You’ve not had curry mee until you’ve had the one at Coca Seafood. They are not kidding when they say it’s XXL sized. It’s a giant bowl of curry goodness overflowing with piles of food ranging from roast pork, char siew, cockles, and pork lard (serious). Absolute magic.
Address: 29, Jalan Bidara 1, Taman Bidara, 68100 Batu Caves, Selangor
Opening hours: 7.30 AM to 11 AM. Closed on Wednesday
Sang Har Hor Fun at Restoran Pan Heong
Who can resist a steaming plate of Cantonese-style egg-drop noodles piled up with some giant freshwater prawns? One of the city’s finest establishment for ‘Sang Har’ noodles is located right here in Batu Caves at Restoran Pan Heong.
Address: Jalan Medan Batu Caves 4, Medan Batu Caves, 68100 Batu Caves, Selangor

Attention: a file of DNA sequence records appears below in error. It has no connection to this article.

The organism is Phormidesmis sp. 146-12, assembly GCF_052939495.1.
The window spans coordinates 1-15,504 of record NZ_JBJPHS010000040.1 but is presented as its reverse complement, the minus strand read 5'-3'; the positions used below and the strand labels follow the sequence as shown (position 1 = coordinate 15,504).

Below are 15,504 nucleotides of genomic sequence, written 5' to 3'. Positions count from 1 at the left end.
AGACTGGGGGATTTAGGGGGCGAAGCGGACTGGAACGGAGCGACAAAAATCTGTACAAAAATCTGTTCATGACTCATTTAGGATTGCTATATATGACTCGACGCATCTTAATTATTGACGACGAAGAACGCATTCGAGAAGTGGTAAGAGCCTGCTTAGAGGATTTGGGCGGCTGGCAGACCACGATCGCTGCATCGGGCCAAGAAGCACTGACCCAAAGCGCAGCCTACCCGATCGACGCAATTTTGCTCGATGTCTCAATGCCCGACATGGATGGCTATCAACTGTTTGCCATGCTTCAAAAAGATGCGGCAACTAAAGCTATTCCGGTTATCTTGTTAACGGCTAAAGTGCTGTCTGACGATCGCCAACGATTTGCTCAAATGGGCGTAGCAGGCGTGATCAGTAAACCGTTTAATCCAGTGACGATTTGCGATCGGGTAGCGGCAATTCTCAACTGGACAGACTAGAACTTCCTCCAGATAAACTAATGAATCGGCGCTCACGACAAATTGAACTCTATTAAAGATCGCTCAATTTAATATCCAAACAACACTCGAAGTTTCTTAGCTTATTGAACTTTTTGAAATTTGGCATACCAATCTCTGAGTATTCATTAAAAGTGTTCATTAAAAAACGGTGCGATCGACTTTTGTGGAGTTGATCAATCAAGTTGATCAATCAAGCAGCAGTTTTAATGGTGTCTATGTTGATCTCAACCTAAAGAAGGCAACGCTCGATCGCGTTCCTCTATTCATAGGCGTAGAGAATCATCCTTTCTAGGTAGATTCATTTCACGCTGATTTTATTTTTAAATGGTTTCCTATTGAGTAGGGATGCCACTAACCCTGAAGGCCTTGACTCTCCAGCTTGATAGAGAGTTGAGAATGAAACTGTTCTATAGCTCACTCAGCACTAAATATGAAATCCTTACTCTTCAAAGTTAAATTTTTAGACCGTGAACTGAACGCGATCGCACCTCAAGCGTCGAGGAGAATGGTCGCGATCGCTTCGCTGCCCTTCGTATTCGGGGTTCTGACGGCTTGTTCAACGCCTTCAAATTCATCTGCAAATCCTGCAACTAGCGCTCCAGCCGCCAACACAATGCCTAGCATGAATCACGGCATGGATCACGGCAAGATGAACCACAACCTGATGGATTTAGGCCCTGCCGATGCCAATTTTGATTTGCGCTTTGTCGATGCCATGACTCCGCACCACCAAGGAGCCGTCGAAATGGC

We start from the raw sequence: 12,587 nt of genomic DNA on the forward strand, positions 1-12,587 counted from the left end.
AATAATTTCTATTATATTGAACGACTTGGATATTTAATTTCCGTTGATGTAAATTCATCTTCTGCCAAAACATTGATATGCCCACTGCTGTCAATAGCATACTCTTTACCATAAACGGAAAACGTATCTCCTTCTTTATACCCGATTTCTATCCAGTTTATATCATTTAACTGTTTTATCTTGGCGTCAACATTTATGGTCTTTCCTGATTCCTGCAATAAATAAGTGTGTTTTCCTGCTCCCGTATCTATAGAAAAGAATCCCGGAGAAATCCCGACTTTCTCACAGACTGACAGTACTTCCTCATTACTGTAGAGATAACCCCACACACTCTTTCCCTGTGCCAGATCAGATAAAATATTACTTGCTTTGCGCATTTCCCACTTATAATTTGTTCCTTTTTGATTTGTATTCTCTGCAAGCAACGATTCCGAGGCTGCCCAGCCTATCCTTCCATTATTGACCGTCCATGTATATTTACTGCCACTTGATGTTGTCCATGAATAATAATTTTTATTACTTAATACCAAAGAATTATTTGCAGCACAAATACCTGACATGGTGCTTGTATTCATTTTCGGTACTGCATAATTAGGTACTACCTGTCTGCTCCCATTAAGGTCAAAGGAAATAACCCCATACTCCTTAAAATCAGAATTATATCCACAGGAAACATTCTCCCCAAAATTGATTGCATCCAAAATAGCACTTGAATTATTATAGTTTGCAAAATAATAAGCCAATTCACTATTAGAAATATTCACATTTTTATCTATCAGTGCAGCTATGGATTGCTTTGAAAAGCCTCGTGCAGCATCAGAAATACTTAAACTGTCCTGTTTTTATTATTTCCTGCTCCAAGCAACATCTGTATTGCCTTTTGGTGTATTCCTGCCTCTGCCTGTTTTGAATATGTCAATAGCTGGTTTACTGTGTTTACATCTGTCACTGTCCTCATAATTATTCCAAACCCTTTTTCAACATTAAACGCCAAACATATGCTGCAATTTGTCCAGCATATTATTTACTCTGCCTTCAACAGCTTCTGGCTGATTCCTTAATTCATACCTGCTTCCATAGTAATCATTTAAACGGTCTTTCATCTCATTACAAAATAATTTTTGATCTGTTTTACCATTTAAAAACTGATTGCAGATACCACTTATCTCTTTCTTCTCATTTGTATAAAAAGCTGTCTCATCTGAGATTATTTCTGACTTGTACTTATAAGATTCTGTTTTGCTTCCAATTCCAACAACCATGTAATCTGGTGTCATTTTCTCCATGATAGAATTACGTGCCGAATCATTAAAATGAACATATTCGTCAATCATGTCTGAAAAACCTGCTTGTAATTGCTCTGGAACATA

Opening hours: 8.30 AM to 3.30 PM. Closed on Monday & Thursday.
Ikan Bakar at Wira Seafood Ikan Bakar Sedap
Wira Seafood offers the freshest seafood grilled to order. You can’t leave Wira without trying the star ‘ikan bakar’ dish, but don’t forget to try the grilled giant cockles as well. It goes supremely well with the tangy dipping sauce.
Address: Jalan SG 1/0, Batu Caves, 68100, Gombak, Selangor
Opening hours: 4 PM to 3 AM. Opens daily
Read more: The ultimate neighbourhood guide to Puchong
How to get to Batu Caves?
Transportation is a key consideration for people looking to live in Batu Caves, given that the area is prone to heavy traffic during rush hour. That said, the township does sit quite comfortably between many major highways, connecting you to many parts of the Klang Valley.
Highway: Batu Caves is accessible through many major highways, given that it is located on the intersection between the MRR2, the LPT, and DUKE.